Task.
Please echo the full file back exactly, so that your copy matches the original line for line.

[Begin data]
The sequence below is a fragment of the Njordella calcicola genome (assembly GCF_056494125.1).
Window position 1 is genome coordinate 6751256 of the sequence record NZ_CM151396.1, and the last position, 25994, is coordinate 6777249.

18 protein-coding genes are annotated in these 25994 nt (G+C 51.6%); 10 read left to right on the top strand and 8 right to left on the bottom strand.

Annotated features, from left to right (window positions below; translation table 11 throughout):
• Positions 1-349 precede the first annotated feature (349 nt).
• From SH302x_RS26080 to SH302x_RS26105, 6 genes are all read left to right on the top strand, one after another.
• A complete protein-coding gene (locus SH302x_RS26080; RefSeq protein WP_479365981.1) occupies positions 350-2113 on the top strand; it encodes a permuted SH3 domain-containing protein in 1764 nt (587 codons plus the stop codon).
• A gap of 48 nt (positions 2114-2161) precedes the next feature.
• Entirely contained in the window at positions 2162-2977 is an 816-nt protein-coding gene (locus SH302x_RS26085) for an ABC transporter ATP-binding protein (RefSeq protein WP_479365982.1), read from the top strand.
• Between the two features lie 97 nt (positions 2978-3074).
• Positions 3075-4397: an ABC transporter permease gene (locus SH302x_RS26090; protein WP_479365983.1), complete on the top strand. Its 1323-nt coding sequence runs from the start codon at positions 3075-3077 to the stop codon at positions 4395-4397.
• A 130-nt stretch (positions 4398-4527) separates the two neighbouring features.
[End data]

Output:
The sequence below is a fragment of the Njordella calcicola genome (assembly GCF_056494125.1).
Window position 1 is genome coordinate 6751256 of the sequence record NZ_CM151396.1, and the last position, 25994, is coordinate 6777249.

18 protein-coding genes are annotated in these 25994 nt (G+C 51.6%); 10 read left to right on the top strand and 8 right to left on the bottom strand.

Annotated features, from left to right (window positions below; translation table 11 throughout):
• Positions 1-349 precede the first annotated feature (349 nt).
• From SH302x_RS26080 to SH302x_RS26105, 6 genes are all read left to right on the top strand, one after another.
• A complete protein-coding gene (locus SH302x_RS26080; RefSeq protein WP_479365981.1) occupies positions 350-2113 on the top strand; it encodes a permuted SH3 domain-containing protein in 1764 nt (587 codons plus the stop codon).
• A gap of 48 nt (positions 2114-2161) precedes the next feature.
• Entirely contained in the window at positions 2162-2977 is an 816-nt protein-coding gene (locus SH302x_RS26085) for an ABC transporter ATP-binding protein (RefSeq protein WP_479365982.1), read from the top strand.
• Between the two features lie 97 nt (positions 2978-3074).
• Positions 3075-4397: an ABC transporter permease gene (locus SH302x_RS26090; protein WP_479365983.1), complete on the top strand. Its 1323-nt coding sequence runs from the start codon at positions 3075-3077 to the stop codon at positions 4395-4397.
• A 130-nt stretch (positions 4398-4527) separates the two neighbouring features.